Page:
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DAILY NEWS ANALYSIS

  • 21 March, 2021

  • 12 Min Read

Assisted Reproductive Technology Regulation Bill, 2020

Assisted Reproductive Technology Regulation Bill, 2020

  • India has one of the highest growths in the number ART centres and ART cycles performed every year.
  • India has become one of the major centres of this global fertility industry, with reproductive medical tourism becoming a significant activity.
  • This has also introduced a plethora of legal, ethical and social issues; yet, there is no standardisation of protocols and reporting is still very inadequate.

Key features of the Bill

  • The Bill provides for a national Board which will lay down a code of conduct to be observed by those operating clinics.
  • It will also formulate minimum standards for laboratory and diagnostic equipment and practices to be followed by human resources employed by clinics and banks.
  • The States and Union Territories will also have to form State Boards and State authorities within three months of the notification of the proposed legislation.
  • Under the proposed law, a national registry and registration authority will maintain a database to assist the national Board to perform its functions.
  • The Bill also proposes stringent punishment for those who practise sex selection, indulge in sale of human embryos or gametes and those who operate rackets.
  • The Bill will also ensure confidentiality of intending couples and protect the rights of the child.

‘ART not appropriate for live-in or same-sex couples’

  • Given the Indian family structure, social milieu and norms, it will not be very easy to accept a child whose parents are together but not legally married, says the 129-page report of the Parliamentary Standing Committee on Health and Family Welfare on the Assisted Reproductive Technology (ART) (Regulation) Bill, 2020, submitted in Parliament earlier this week.
  • The committee, in its report, said that keeping the best interest of the child born through ART services and other parentage issues in case of their separation, it would not be appropriate to allow live-in couples and same sex couples to avail themselves of ART.
  • “The rights of people in same-sex relationship and live-in relationships frequently keep getting redefined; however, the ART Bill endorsed the recommendations of the Select Committee on Surrogacy (Regulation) Bill, 2019, wherein the definition of “couple” has been retained and live-in couples and same-sex couples have been excluded from availing surrogacy services,” the Committee said in its report.
  • In its observation, the committee expressed anguish over the fact there were only six IVF (in vitro fertilisation) clinics in the government sector,while the remaining thousands of IVF centres were in the private sector.
  • “The committee, therefore, recommends that the government should ensure that each medical college or premier Government Hospital/ Institute must have IVF/ART facilities so as to enable the common poor masses to avail the services of ART,” it said.
  • Stating the India had become one of the major centres for ART, the committee noted that “there are only guidelines of ART, and no law still exists.’’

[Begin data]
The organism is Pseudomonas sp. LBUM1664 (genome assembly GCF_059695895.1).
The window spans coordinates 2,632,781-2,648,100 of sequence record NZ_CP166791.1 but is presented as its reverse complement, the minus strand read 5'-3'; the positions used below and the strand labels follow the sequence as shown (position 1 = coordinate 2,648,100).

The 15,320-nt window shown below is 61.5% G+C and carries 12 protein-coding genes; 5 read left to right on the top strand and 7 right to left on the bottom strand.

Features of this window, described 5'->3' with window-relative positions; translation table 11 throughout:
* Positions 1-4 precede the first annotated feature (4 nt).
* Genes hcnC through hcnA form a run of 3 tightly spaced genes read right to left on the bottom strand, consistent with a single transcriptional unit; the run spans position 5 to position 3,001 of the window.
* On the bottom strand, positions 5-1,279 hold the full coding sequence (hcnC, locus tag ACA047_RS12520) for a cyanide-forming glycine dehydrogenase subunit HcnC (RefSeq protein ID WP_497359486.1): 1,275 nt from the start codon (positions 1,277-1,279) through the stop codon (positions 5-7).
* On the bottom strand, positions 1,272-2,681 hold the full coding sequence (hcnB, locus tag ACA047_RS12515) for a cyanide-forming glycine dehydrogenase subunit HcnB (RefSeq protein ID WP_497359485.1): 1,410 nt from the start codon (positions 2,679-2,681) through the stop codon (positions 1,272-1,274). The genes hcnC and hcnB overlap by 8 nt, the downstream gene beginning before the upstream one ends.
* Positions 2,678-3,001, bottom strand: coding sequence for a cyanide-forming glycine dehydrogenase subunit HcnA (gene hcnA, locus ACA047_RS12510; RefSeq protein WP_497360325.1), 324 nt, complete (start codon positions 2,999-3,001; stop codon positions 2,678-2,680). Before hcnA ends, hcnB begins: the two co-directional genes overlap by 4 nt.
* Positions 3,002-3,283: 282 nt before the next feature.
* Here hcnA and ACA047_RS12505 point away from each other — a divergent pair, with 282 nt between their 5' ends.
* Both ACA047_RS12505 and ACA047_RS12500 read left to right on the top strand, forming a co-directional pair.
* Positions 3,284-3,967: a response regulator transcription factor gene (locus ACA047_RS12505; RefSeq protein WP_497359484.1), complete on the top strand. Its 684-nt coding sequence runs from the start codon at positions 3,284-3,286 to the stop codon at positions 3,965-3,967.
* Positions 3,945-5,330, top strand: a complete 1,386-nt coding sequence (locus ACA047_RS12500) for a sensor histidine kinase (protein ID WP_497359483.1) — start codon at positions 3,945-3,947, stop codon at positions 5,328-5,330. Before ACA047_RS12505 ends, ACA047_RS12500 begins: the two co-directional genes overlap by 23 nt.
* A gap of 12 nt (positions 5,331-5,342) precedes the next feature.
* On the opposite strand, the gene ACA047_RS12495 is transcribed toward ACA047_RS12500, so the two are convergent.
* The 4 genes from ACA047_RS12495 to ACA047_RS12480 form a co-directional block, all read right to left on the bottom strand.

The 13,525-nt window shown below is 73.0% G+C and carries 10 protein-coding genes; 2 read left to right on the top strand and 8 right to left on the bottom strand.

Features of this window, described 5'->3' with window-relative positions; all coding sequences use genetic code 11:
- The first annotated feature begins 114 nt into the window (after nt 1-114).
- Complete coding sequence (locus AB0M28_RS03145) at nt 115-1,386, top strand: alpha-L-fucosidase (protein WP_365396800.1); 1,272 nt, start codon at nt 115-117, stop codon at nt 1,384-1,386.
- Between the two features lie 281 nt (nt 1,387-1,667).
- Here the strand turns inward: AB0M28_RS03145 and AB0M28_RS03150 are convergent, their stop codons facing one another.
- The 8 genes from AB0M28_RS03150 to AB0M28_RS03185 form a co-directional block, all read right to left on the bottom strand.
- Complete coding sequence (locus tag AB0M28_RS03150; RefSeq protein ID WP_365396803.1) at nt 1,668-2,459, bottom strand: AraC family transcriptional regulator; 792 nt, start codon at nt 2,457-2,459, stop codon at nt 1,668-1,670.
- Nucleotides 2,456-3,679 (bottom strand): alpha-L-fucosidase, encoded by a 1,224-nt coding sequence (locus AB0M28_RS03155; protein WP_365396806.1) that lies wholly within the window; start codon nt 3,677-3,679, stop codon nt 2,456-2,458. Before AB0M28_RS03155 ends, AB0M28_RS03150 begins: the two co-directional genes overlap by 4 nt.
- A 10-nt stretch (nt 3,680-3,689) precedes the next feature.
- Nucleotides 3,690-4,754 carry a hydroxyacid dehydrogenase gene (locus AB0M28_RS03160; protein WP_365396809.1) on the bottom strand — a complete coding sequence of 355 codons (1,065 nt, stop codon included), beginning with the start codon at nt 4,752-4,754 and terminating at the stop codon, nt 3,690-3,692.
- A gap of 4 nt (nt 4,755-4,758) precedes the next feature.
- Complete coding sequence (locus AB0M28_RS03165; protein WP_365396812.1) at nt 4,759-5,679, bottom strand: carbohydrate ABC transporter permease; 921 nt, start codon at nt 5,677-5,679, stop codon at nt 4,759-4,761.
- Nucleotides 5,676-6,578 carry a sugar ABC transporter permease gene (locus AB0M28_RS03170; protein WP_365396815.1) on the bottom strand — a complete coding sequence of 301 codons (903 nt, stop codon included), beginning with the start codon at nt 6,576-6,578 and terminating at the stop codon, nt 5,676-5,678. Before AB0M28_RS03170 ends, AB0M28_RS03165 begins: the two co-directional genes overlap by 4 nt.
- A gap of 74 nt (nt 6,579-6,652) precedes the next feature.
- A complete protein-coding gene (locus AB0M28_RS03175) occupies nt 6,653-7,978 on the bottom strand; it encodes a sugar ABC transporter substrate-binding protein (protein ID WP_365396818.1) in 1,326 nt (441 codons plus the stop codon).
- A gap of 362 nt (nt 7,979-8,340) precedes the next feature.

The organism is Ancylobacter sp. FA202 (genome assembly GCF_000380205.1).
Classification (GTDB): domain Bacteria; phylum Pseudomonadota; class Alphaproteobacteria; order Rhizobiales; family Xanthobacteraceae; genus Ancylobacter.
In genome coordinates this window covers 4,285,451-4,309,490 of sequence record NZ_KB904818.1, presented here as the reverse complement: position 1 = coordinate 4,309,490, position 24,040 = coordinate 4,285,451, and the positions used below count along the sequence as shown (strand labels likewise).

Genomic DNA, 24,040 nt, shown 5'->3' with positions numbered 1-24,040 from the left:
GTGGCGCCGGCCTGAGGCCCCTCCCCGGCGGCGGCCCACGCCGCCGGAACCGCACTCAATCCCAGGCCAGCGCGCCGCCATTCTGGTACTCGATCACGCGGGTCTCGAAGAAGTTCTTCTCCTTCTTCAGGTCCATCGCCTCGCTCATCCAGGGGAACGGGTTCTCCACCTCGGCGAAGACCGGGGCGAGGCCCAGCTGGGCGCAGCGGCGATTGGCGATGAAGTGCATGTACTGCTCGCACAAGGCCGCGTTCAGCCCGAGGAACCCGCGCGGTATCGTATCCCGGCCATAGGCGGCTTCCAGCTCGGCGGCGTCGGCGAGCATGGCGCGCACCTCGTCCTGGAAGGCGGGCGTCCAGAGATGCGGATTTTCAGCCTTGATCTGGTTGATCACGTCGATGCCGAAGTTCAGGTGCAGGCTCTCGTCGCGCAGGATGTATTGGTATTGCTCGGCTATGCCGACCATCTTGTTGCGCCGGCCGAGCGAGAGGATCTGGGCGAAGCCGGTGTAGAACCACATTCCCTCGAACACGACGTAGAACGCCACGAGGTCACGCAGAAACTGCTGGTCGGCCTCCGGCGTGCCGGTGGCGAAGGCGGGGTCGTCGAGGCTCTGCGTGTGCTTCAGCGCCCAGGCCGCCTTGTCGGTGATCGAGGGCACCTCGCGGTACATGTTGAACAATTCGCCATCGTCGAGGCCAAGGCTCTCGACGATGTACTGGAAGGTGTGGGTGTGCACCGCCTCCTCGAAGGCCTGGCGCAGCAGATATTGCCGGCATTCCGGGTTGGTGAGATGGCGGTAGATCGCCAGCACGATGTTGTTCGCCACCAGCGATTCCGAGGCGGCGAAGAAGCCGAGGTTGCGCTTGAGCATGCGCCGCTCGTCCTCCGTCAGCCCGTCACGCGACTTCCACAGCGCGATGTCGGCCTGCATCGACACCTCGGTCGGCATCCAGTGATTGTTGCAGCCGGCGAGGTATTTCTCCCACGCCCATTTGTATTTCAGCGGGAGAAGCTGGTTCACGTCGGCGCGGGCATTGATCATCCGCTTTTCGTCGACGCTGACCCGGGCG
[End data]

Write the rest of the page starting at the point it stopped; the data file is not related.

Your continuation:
Source: TH

GS-II :
  • 20 February, 2020

  • 3 Min Read

Assisted Reproductive Technology Regulation Bill, 2020

Syllabus subtopic: Government Policies and Interventions for Development in various sectors and Issues arising out of their Design and Implementation.

Prelims and Mains focus: about the key features of the bill and its significance

News: The Union Cabinet chaired by the Prime Minister approved the Assisted Reproductive Technology Regulation Bill, 2020 to monitor medical procedures used to assist people to achieve pregnancy.

Background

India has one of the highest growths in the number ART centres and ART cycles performed every year. India has become one of the major centres of this global fertility industry, with reproductive medical tourism becoming a significant activity. This has also introduced a plethora of legal, ethical and social issues; yet, there is no standardisation of protocols and reporting is still very inadequate.

Key features of the Bill

  • The Bill provides for a national Board which will lay down a code of conduct to be observed by those operating clinics.

  • It will also formulate minimum standards for laboratory and diagnostic equipment and practices to be followed by human resources employed by clinics and banks.

  • The States and Union Territories will also have to form State Boards and State authorities within three months of the notification of the proposed legislation.

  • Under the proposed law, a national registry and registration authority will maintain a database to assist the national Board to perform its functions.

  • The Bill also proposes stringent punishment for those who practise sex selection, indulge in sale of human embryos or gametes and those who operate rackets.

  • The Bill will also ensure confidentiality of intending couples and protect the rights of the child.

Note: In the Surrogacy Regulation Bill 2020, the government is planning to restrict the maximum age of surrogates from “above the marriageable age” to 50 years.

Source: The Hindu


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